If you memorize Periodic table, if you whip up exothermic reactions in your kitchen, Wenting Zhu and Yan Liang are here to renew your relationship with the elements.
To create the photos in their 300 photo group The beauty of chemistryToday, Zhu and Liang used infrared thermal imaging techniques, along with high-speed, time-lapse accurate imaging to immerse readers in the world of fine particles and the often stunning reactions between them. With atomic clarity, science writer Philip Ball narrates this visual tour through the under-appreciated chemical beauty that surrounds us, from describing the principles that generate the unique symmetry of a snowflake to linking the vibrant tendrils created by silicate salts to the origins of life itself.
Perhaps the simplest and startling of these concepts is the hydrogen bond, which unites the elements of literal life: water. Each water molecule consists of two hydrogen atoms attached to an oxygen atom, but oxygen has six electrons in its outer shell. Only two electrons are needed to form that chemical bond with hydrogen, so four negatively charged electrons, grouped by two in “hanging” pairs, are hovering there in the tiny space hoping to find a way to balance it. These pairs weakly pull hydrogen atoms bound to neighboring water molecules, forming short bonds of one trillionth of a second before they are broken apart and formed with another hydrogen atom. It is this constant, uninterrupted dance that allows the chemical movement that makes life possible, what the ball calls “molecular dialogue” that oscillates between order and chaos.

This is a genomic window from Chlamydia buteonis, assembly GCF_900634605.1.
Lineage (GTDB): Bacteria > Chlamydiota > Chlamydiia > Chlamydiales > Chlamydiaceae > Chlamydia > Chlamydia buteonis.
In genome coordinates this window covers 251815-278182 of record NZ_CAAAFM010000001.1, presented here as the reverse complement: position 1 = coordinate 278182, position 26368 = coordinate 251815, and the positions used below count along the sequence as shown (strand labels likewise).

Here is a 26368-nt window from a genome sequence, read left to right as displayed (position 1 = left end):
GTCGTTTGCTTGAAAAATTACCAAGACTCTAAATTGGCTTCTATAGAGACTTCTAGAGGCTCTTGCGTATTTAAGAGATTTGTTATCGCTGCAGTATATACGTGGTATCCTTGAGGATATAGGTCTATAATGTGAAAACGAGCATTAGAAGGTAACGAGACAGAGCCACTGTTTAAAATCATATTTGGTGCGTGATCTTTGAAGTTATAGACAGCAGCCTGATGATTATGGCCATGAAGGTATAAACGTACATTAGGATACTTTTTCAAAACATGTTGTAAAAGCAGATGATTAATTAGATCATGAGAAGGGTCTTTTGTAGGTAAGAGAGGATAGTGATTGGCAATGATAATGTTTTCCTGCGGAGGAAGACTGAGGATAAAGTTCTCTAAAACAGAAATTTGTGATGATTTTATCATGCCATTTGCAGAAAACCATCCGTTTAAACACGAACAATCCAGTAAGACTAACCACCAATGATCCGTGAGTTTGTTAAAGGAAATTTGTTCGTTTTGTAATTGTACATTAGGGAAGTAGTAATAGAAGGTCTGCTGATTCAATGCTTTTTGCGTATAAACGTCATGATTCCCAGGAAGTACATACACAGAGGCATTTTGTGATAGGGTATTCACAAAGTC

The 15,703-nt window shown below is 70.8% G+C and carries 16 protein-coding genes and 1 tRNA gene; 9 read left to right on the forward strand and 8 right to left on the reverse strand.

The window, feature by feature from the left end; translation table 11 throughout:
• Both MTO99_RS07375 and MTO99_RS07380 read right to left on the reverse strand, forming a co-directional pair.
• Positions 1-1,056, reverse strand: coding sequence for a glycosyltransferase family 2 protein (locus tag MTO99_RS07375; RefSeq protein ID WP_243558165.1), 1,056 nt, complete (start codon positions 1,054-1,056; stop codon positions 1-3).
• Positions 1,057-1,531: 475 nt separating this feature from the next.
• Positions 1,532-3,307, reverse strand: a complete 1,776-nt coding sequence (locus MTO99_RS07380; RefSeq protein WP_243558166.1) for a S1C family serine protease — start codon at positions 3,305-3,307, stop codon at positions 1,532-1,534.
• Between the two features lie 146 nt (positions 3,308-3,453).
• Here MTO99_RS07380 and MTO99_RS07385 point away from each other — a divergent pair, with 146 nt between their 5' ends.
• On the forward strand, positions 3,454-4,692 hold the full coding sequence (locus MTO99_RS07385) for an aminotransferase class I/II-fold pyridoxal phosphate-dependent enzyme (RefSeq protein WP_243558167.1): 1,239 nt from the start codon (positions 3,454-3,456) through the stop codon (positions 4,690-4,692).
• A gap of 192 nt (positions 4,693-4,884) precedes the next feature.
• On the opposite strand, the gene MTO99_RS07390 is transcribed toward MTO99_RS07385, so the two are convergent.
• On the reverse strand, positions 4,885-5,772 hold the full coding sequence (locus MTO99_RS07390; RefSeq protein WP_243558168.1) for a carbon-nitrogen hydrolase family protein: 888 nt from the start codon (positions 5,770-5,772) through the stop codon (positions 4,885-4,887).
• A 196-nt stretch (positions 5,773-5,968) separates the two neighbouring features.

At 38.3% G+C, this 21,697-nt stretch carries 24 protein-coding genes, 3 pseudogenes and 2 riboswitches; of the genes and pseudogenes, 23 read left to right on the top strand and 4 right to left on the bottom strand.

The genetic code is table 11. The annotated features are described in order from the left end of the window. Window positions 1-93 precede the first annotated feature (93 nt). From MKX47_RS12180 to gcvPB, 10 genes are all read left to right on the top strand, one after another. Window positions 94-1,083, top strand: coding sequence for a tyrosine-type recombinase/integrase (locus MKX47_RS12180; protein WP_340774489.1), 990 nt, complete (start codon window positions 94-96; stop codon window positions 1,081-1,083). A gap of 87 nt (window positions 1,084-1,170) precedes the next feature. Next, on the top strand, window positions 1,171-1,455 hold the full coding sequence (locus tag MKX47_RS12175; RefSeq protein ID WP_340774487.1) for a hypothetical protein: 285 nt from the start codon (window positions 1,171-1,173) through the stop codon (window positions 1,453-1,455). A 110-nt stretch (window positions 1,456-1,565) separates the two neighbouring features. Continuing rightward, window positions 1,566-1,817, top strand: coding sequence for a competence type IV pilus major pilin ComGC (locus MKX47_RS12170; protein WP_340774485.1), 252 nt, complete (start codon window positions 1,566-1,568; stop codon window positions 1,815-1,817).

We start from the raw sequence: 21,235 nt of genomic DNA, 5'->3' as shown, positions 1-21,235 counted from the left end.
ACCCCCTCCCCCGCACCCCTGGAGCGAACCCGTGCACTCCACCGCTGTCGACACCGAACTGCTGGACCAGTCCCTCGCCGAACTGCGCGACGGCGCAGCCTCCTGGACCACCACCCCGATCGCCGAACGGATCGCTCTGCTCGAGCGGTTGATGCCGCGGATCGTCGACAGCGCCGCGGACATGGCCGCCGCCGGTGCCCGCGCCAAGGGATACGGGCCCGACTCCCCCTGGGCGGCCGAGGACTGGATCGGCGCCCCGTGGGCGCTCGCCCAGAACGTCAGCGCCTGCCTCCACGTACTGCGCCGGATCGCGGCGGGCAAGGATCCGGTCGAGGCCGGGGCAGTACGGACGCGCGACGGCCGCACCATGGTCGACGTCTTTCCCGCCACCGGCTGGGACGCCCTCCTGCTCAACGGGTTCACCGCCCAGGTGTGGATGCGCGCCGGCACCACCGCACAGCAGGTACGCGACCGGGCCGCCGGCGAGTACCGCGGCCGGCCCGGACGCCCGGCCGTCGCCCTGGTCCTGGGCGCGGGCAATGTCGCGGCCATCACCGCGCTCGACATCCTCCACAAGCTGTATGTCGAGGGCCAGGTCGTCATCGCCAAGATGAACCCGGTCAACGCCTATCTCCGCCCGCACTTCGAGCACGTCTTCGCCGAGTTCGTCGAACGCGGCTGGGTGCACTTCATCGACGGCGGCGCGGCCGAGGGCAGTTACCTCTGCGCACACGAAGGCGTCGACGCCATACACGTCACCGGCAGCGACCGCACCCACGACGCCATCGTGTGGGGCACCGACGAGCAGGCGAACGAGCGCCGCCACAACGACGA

This chromium hydroxide precipitate is in the process of solidifying as it rotates and softens inside its container. This reaction occurs when two liquid compounds containing positive and negatively charged ions come together and make a molecular reel, where they share a trade. In this case, the ions of chromium chloride and NaOH are exchanged. The positively charged chromium and the negatively charged hydroxide molecules are attracted to each other because they are strongly balanced. They form tight bonds that freeze the molecules in place, creating a solid byproduct that doesn’t have room for all of these water molecules to fit neatly. The reaction also results in sodium chloride, commonly known as table salt, which dissolves well in water.